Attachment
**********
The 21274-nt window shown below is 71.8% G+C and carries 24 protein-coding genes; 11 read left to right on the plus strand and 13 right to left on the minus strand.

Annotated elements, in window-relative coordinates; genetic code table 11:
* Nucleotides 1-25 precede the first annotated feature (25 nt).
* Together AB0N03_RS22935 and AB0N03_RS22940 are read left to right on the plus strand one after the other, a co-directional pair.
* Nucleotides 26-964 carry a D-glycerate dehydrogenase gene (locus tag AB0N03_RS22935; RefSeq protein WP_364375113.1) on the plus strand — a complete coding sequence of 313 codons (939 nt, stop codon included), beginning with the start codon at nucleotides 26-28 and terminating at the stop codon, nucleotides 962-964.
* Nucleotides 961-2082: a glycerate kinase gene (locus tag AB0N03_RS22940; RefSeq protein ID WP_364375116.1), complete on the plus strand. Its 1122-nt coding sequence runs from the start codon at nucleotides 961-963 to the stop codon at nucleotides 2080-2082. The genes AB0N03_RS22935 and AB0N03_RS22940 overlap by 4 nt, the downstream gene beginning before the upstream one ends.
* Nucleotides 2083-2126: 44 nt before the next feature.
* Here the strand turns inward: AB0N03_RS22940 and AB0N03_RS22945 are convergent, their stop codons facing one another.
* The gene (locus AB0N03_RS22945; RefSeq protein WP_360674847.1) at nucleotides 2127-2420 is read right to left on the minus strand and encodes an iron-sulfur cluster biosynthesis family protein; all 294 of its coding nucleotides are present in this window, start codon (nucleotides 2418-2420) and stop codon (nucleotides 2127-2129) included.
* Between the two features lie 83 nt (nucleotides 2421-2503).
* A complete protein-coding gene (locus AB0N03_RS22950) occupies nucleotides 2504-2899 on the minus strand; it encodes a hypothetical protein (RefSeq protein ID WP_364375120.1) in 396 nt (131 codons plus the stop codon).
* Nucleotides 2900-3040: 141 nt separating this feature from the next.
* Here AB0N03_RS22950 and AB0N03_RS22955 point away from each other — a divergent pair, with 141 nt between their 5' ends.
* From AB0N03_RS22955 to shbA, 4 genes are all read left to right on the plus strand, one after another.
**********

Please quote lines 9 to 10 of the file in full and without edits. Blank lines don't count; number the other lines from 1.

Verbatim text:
* The gene (locus AB0N03_RS22945; RefSeq protein WP_360674847.1) at nucleotides 2127-2420 is read right to left on the minus strand and encodes an iron-sulfur cluster biosynthesis family protein; all 294 of its coding nucleotides are present in this window, start codon (nucleotides 2418-2420) and stop codon (nucleotides 2127-2129) included.
* Between the two features lie 83 nt (nucleotides 2421-2503).